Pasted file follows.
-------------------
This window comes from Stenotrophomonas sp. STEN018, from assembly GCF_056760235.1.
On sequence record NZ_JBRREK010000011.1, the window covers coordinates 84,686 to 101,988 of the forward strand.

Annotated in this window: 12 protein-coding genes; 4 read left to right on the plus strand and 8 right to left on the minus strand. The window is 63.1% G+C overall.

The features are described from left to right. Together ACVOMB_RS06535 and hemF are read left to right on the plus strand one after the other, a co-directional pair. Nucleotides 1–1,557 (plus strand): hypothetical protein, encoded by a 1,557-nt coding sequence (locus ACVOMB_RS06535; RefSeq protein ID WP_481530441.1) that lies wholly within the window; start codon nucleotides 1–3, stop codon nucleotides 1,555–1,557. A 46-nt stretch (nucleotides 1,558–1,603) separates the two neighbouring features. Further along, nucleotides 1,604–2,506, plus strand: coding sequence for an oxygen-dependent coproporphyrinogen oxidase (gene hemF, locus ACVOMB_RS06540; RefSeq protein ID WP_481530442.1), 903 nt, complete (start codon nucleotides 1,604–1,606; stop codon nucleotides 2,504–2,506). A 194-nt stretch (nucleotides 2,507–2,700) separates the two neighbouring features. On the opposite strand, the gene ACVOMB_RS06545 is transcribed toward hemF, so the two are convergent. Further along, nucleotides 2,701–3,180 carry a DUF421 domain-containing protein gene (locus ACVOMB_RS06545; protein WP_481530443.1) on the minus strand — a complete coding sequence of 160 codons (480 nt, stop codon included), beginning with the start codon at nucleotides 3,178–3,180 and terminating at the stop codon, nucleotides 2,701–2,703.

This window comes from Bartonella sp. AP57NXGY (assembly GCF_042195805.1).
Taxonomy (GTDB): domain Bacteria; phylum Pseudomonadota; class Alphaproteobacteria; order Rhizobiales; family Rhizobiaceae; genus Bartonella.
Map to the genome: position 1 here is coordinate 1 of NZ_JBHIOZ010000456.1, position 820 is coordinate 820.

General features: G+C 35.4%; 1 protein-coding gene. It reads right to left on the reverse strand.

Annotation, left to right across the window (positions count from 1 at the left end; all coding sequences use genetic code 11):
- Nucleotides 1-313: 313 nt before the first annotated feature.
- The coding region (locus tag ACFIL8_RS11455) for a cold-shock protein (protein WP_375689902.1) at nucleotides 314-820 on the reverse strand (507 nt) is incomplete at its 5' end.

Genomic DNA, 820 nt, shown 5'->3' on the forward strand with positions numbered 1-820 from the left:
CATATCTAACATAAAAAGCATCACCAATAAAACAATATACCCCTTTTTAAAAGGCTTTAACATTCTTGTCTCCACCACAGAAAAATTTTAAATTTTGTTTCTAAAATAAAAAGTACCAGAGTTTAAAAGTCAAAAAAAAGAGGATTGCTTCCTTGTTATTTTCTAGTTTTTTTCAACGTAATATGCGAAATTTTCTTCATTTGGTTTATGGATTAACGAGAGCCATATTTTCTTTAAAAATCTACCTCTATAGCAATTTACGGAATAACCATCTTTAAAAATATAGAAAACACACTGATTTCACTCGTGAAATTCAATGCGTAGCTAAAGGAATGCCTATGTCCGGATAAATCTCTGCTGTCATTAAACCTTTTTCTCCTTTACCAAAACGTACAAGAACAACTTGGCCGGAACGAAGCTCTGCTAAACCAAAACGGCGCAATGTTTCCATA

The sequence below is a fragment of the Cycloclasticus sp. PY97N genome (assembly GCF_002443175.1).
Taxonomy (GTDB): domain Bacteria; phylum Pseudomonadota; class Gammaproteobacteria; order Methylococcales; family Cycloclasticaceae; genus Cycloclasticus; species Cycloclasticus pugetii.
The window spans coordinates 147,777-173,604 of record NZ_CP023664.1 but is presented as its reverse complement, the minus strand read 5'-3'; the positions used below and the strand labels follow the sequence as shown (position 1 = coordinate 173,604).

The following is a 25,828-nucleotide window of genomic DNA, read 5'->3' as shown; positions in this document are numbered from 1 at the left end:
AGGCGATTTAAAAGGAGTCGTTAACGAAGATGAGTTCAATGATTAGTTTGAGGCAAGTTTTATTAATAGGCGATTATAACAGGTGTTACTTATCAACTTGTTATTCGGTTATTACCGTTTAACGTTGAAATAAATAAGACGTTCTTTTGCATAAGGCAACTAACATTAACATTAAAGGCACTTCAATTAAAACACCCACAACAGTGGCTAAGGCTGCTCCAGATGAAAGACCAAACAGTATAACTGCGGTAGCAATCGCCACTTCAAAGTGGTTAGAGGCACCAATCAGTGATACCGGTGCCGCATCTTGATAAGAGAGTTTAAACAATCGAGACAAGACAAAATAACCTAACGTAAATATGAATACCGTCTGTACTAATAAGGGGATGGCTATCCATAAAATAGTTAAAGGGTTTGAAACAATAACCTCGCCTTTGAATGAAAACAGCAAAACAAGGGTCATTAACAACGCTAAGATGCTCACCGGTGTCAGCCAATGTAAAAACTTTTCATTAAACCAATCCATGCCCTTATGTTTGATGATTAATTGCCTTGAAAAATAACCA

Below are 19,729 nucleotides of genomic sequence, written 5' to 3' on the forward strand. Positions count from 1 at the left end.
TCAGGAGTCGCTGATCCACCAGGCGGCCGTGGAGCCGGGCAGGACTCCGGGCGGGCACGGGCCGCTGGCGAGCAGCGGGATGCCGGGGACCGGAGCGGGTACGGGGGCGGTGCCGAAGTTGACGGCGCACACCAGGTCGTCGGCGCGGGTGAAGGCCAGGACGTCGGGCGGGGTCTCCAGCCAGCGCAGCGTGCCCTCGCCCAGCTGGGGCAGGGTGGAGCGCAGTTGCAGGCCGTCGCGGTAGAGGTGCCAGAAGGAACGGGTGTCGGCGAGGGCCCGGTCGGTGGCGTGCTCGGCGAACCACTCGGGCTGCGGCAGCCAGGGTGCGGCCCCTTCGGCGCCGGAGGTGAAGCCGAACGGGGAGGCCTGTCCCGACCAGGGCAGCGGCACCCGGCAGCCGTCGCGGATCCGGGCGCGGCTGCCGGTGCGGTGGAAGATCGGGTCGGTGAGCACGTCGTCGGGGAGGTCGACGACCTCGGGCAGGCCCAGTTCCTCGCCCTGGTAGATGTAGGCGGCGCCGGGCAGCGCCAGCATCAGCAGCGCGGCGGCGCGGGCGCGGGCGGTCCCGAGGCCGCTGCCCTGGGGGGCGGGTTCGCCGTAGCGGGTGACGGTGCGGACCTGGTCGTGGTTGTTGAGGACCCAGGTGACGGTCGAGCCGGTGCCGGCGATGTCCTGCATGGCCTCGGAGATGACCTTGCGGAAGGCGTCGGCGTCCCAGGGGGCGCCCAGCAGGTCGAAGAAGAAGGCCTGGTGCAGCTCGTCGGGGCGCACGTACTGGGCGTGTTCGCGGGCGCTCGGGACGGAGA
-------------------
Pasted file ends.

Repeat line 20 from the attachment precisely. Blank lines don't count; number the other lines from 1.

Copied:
TCAGGAGTCGCTGATCCACCAGGCGGCCGTGGAGCCGGGCAGGACTCCGGGCGGGCACGGGCCGCTGGCGAGCAGCGGGATGCCGGGGACCGGAGCGGGTACGGGGGCGGTGCCGAAGTTGACGGCGCACACCAGGTCGTCGGCGCGGGTGAAGGCCAGGACGTCGGGCGGGGTCTCCAGCCAGCGCAGCGTGCCCTCGCCCAGCTGGGGCAGGGTGGAGCGCAGTTGCAGGCCGTCGCGGTAGAGGTGCCAGAAGGAACGGGTGTCGGCGAGGGCCCGGTCGGTGGCGTGCTCGGCGAACCACTCGGGCTGCGGCAGCCAGGGTGCGGCCCCTTCGGCGCCGGAGGTGAAGCCGAACGGGGAGGCCTGTCCCGACCAGGGCAGCGGCACCCGGCAGCCGTCGCGGATCCGGGCGCGGCTGCCGGTGCGGTGGAAGATCGGGTCGGTGAGCACGTCGTCGGGGAGGTCGACGACCTCGGGCAGGCCCAGTTCCTCGCCCTGGTAGATGTAGGCGGCGCCGGGCAGCGCCAGCATCAGCAGCGCGGCGGCGCGGGCGCGGGCGGTCCCGAGGCCGCTGCCCTGGGGGGCGGGTTCGCCGTAGCGGGTGACGGTGCGGACCTGGTCGTGGTTGTTGAGGACCCAGGTGACGGTCGAGCCGGTGCCGGCGATGTCCTGCATGGCCTCGGAGATGACCTTGCGGAAGGCGTCGGCGTCCCAGGGGGCGCCCAGCAGGTCGAAGAAGAAGGCCTGGTGCAGCTCGTCGGGGCGCACGTACTGGGCGTGTTCGCGGGCGCTCGGGACGGAGA